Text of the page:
19. OECD. 2008. Growing Unequal? Paris: OECD.Google Scholar
  20. OECD. 2009a. Society at a Glance. Paris: OECD.Google Scholar
  21. OECD. 2009b. National Accounts at a Glance. Paris: OECD.Google Scholar
  22. OECD. 2009c. Education at a Glance. Paris: OECD.Google Scholar
  23. OECD. 2009d. Education: Key Tables from the OECD. Paris: OECD.Google Scholar
  24. OECD. 2010a. Employment Outlook. Paris: OECD.Google Scholar
  25. OECD. 2010b. Social Expenditure Database. Paris: OECD.Google Scholar
  26. OECD. 2010c. OECD Factbook. Paris: OECD.Google Scholar
  27. OECD. 2010d. Labour Market Statistics. Paris: OECD.Google Scholar
  28. OECD. 2010e. PISA 2009 Results: What Students Know and Can Do – Student Performance in Reading, Mathematics and Science (Volume I). (accessed 2012–10-30).
  29. Pacek, Alexander, and Benjamin Radcliff. 2008. Assessing the Welfare State: The Politics of Happiness. Perspectives on Politics 6: 267–277.CrossRefGoogle Scholar
  30. Pierson, Paul. 1994. Dismantling the Welfare State? Reagan, Thatcher, and the Politics of Retrenchment. Cambridge: Cambridge University Press.CrossRefGoogle Scholar
  31. Pierson, Paul. 1996. The new politics of the welfare state. World Politics 48(2):143–147.CrossRefGoogle Scholar
  32. Powell, Martin, and Armando Barrientos. 2004. Welfare regimes and the welfare mix. European Journal of Political Research 43(1):83–105.CrossRefGoogle Scholar
  33. Russett, Bruce M., Hayward R. Alker, Karl W. Deutsch, and Harold D. Lasswell. 1964. World Handbook of Political and Social Indicators. New Haven, Conn.: Yale University Press.Google Scholar
  34. Scharpf, Fritz W. 2000. Economic Changes, Vulnerabilities, and Institutional Capabilities. In Welfare and work in the open economy, Ed. Fritz W. Scharpf, and Vivien A. Schmidt, Vol. 1, 21–125. Oxford: Oxford University Press.Google Scholar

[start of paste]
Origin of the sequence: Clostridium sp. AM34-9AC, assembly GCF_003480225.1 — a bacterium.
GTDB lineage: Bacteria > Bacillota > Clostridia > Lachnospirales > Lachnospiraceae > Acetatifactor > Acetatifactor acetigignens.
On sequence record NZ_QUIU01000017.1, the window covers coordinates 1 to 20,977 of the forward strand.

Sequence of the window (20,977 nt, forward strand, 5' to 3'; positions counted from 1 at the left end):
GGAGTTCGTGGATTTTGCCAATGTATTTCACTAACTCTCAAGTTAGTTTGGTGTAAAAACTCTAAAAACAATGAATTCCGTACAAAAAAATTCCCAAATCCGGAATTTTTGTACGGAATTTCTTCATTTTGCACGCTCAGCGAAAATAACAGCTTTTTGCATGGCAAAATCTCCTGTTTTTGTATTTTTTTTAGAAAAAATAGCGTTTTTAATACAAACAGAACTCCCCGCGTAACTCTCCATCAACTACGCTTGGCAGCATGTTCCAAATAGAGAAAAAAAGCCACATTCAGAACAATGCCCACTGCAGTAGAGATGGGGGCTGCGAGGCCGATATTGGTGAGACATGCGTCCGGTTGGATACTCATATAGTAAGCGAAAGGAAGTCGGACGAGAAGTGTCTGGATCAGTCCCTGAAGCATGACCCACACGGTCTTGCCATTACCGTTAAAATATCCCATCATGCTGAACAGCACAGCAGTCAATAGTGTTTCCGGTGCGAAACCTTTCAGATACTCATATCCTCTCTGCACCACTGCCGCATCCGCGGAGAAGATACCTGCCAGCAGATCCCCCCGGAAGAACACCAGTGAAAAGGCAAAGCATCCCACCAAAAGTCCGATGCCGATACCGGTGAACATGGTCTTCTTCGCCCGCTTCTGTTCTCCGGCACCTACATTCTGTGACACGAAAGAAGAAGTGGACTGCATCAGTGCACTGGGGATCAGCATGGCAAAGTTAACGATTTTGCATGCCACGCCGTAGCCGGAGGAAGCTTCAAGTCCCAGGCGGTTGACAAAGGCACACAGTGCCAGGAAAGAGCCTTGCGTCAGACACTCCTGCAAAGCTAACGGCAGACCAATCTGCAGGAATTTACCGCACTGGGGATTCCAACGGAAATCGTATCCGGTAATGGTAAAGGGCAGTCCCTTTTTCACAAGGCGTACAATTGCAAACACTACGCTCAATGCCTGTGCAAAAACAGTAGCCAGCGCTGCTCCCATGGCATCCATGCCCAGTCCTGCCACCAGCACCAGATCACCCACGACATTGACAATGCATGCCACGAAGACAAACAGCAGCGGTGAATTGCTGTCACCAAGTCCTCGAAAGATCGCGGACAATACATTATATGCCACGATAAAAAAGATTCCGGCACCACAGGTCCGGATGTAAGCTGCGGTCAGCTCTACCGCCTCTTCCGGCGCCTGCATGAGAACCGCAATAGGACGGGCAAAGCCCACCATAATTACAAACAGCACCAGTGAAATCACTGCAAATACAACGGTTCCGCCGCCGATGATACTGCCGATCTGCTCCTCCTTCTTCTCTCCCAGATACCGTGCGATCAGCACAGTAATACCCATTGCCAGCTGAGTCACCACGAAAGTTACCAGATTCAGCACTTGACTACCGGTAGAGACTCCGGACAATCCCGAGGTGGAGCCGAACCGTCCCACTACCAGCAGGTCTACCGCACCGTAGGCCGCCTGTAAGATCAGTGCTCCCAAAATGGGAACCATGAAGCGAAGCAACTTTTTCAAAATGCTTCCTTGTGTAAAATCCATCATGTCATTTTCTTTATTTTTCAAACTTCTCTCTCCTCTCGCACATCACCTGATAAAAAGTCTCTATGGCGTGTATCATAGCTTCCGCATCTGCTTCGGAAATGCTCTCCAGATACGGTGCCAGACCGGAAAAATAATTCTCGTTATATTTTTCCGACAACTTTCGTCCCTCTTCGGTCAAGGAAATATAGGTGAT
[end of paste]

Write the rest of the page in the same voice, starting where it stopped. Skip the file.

35. Schmidt, Manfred G. 1982. The Role of Parties in Shaping Macroeconomic Policy. In The Impact of Parties, Ed. Francis G. Castles, 97–176. London: Sage Publications.Google Scholar
  36. Schmidt, Manfred G. 1996. When parties matter: A review of the possibilities and limits of partisan influence on public policy. European Journal of Political Research 30: 155–83.CrossRefGoogle Scholar
  37. Schmidt, Manfred G. 2007. Testing the retrenchment hypothesis: Educational spending, 1962–2002. In The Disappearing State: Retrenchment Realities in an Age of Globalisation, Ed. Francis G. Castles, 159–83. Cheltenham: Edward Elgar.Google Scholar
  38. Shaw, James W., William C. Horrace, and Ronald J. Vogel. 2005. The determinants of life expectancy: an analysis of the OECD health data. Southern Economic Journal 71: 768–83.CrossRefGoogle Scholar
  39. Stephens, John D. 1979. The Transition from Capitalism to Socialism. London: Macmillan.Google Scholar
  40. Sutherland, Edwin H., Donald F. Cressey, and David F. Luckenbill, 1992. Principles of Criminology, 11th edition. Lanham, MD: General Hall.Google Scholar
  41. Tufte, Edward R. 1978. Political Control of the Economy. Princeton: Princeton University Press.Google Scholar
  42. Wallerstein, Michael. 2000. Unions in Decline? What Has Changed and Why. Annual Review of Political Science 3: 355–77.CrossRefGoogle Scholar
  43. Wilensky, Harold L. 1975. The Welfare State and Equality. Berkeley, Ca.: University of California Press.Google Scholar
  44. Wilkinson, Richard, and Kate Pickett. 2009. The Spirit Level: Why Equality is Better for Everyone. London: Penguin Books.Google Scholar

Copyright information

© Springer Fachmedien Wiesbaden 2013

Authors and Affiliations

  • Francis G. Castles
    • 1
  1. 1.CanberraAustralien

Personalised recommendations